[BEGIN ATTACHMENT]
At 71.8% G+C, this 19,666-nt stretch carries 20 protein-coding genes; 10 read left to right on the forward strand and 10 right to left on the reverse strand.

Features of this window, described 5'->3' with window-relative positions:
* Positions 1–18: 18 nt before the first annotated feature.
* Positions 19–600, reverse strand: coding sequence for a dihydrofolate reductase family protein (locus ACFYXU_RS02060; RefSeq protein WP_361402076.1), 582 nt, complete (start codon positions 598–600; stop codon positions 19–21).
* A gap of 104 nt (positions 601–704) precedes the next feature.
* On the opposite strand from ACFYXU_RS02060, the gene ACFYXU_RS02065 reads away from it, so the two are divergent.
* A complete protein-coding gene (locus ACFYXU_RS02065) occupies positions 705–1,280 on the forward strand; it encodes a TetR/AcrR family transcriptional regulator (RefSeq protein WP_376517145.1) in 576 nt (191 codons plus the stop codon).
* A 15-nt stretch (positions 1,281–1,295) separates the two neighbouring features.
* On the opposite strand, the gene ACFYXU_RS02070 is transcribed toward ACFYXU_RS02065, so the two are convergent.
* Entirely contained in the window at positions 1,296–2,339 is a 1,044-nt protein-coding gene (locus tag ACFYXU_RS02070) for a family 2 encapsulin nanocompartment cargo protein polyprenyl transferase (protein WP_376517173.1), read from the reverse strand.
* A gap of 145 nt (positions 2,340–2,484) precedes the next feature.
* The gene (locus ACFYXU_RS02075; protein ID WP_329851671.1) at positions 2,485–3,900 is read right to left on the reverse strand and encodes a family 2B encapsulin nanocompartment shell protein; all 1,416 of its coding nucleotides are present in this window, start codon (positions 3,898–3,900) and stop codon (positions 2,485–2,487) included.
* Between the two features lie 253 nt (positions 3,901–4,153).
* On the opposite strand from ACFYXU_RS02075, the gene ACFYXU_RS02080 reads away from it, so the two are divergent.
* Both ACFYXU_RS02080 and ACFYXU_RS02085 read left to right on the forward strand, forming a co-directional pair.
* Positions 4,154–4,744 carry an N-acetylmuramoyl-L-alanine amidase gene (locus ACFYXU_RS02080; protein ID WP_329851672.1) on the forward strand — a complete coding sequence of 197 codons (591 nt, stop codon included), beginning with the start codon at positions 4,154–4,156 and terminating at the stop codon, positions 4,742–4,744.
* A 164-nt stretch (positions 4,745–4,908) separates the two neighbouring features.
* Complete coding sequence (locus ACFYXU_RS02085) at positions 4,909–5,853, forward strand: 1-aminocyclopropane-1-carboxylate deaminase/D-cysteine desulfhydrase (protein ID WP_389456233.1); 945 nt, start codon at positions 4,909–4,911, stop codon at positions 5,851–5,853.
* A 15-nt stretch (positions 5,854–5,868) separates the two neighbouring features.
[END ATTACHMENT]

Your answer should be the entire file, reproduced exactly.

At 71.8% G+C, this 19,666-nt stretch carries 20 protein-coding genes; 10 read left to right on the forward strand and 10 right to left on the reverse strand.

Features of this window, described 5'->3' with window-relative positions:
* Positions 1–18: 18 nt before the first annotated feature.
* Positions 19–600, reverse strand: coding sequence for a dihydrofolate reductase family protein (locus ACFYXU_RS02060; RefSeq protein WP_361402076.1), 582 nt, complete (start codon positions 598–600; stop codon positions 19–21).
* A gap of 104 nt (positions 601–704) precedes the next feature.
* On the opposite strand from ACFYXU_RS02060, the gene ACFYXU_RS02065 reads away from it, so the two are divergent.
* A complete protein-coding gene (locus ACFYXU_RS02065) occupies positions 705–1,280 on the forward strand; it encodes a TetR/AcrR family transcriptional regulator (RefSeq protein WP_376517145.1) in 576 nt (191 codons plus the stop codon).
* A 15-nt stretch (positions 1,281–1,295) separates the two neighbouring features.
* On the opposite strand, the gene ACFYXU_RS02070 is transcribed toward ACFYXU_RS02065, so the two are convergent.
* Entirely contained in the window at positions 1,296–2,339 is a 1,044-nt protein-coding gene (locus tag ACFYXU_RS02070) for a family 2 encapsulin nanocompartment cargo protein polyprenyl transferase (protein WP_376517173.1), read from the reverse strand.
* A gap of 145 nt (positions 2,340–2,484) precedes the next feature.
* The gene (locus ACFYXU_RS02075; protein ID WP_329851671.1) at positions 2,485–3,900 is read right to left on the reverse strand and encodes a family 2B encapsulin nanocompartment shell protein; all 1,416 of its coding nucleotides are present in this window, start codon (positions 3,898–3,900) and stop codon (positions 2,485–2,487) included.
* Between the two features lie 253 nt (positions 3,901–4,153).
* On the opposite strand from ACFYXU_RS02075, the gene ACFYXU_RS02080 reads away from it, so the two are divergent.
* Both ACFYXU_RS02080 and ACFYXU_RS02085 read left to right on the forward strand, forming a co-directional pair.
* Positions 4,154–4,744 carry an N-acetylmuramoyl-L-alanine amidase gene (locus ACFYXU_RS02080; protein ID WP_329851672.1) on the forward strand — a complete coding sequence of 197 codons (591 nt, stop codon included), beginning with the start codon at positions 4,154–4,156 and terminating at the stop codon, positions 4,742–4,744.
* A 164-nt stretch (positions 4,745–4,908) separates the two neighbouring features.
* Complete coding sequence (locus ACFYXU_RS02085) at positions 4,909–5,853, forward strand: 1-aminocyclopropane-1-carboxylate deaminase/D-cysteine desulfhydrase (protein ID WP_389456233.1); 945 nt, start codon at positions 4,909–4,911, stop codon at positions 5,851–5,853.
* A 15-nt stretch (positions 5,854–5,868) separates the two neighbouring features.